Tour de brew: C.B. & Potts Restaurant and Brewery

Fresh beer at FlatIron Crossing


As it has become increasingly apparent, hopheads, lager lovers, wheaties and stoutettes are growing up and having families. That means a night out drinking isn’t likely to involve going to the local microbrewery, where running children might slam into a fermenting tank or trip over a drainpipe. But just because Mom and Dad have to take the kids to a restaurant with a good insurance policy and a large menu doesn’t mean they want to see the usual suspects of fizzy yellow beers on tap. That may have been the case a generation or two ago, but today’s parents are used to drinking flavorful, unique and fresh beer.

That is where places like C.B. & Potts come in. Here you can give the little one anything from chicken fingers to pasta while you put down a hoppy IPA or a robust porter.

The first C.B. & Potts opened their doors in 1974 in Fort Collins as a standard tavern; 21 years later, they got into the brewing game and started producing beer under the moniker “Big Horn Brewing Company.” Now Ram International Restaurants, based in Lakewood, Washington, owns all eight C.B. & Potts locations in the Centennial State, which has stabilized and streamlined their “deluxe tavern” approach. And with the spacious and inviting interiors and rooms full of activities, these deluxe taverns are the answer to the family that needs a night out and the parents who need a cold beverage.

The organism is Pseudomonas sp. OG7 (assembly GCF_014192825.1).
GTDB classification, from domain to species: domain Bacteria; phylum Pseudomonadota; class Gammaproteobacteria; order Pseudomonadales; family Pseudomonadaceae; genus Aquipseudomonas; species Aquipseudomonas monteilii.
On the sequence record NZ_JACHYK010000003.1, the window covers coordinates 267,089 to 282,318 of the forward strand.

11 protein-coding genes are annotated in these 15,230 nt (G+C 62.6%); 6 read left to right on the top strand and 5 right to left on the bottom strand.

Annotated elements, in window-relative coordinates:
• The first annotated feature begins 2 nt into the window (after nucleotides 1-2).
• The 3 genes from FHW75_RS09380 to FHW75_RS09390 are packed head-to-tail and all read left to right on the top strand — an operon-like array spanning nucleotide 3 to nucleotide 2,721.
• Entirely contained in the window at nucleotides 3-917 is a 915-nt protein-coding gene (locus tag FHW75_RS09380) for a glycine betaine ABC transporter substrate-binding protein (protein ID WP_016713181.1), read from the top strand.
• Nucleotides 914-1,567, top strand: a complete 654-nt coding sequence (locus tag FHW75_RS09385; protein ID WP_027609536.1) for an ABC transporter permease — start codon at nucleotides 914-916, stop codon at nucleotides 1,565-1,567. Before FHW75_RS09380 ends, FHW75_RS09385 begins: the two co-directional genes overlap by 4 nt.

Bernie Tonning is the man in charge of the suds at the C.B. & Potts FlatIron Crossing location. Tonning — who did a stint at Boulder’s Redstone Meadery and Great Divide Brewing in Denver — works with a ten-barrel brewhouse to put out seven core beers and three seasonal rotators; currently a pilsner, an IPA and a double IPA, Vesuvius (eight percent alcohol by volume), for those who have had a hard day at the office.

All seven mainstays are easy-drinking beers ranging from crushable — Home Town Blonde (4.5 percent) and Buttface Amber Ale (5.8 percent) — to full flavor dinner brews: Total Disorder Porter (5.2 percent) and ’71 Pale Ale (5.5 percent). Of the seven staples, Buttface (think rams fighting for dominance) reigns supreme. It’s a beautiful brown ale reminiscent of Newcastle with loads of malt and caramel, and it goes well with just about anything on the menu.

For the waning days of summer, C.B. Wapper Von Pils (5.5 percent) has a sweet nose with the delectable taste of crisp, clean hops. And once the weather turns for good, Bernie’s Destroyer IPA (7.6 percent) awaits. You can order Bernie on either CO2 or nitro, the former having a sharper edge and the latter rounding out those corners and sliding the hops right down the gullet.

As the saying goes: Growing old is getting old. But that doesn’t mean you have to give up the pleasures of untethered adulthood. You just have to adjust your aim a little.

C.B. & Potts Restaurant and Brewery — Flatirons, 555 Zang St., Broomfield,

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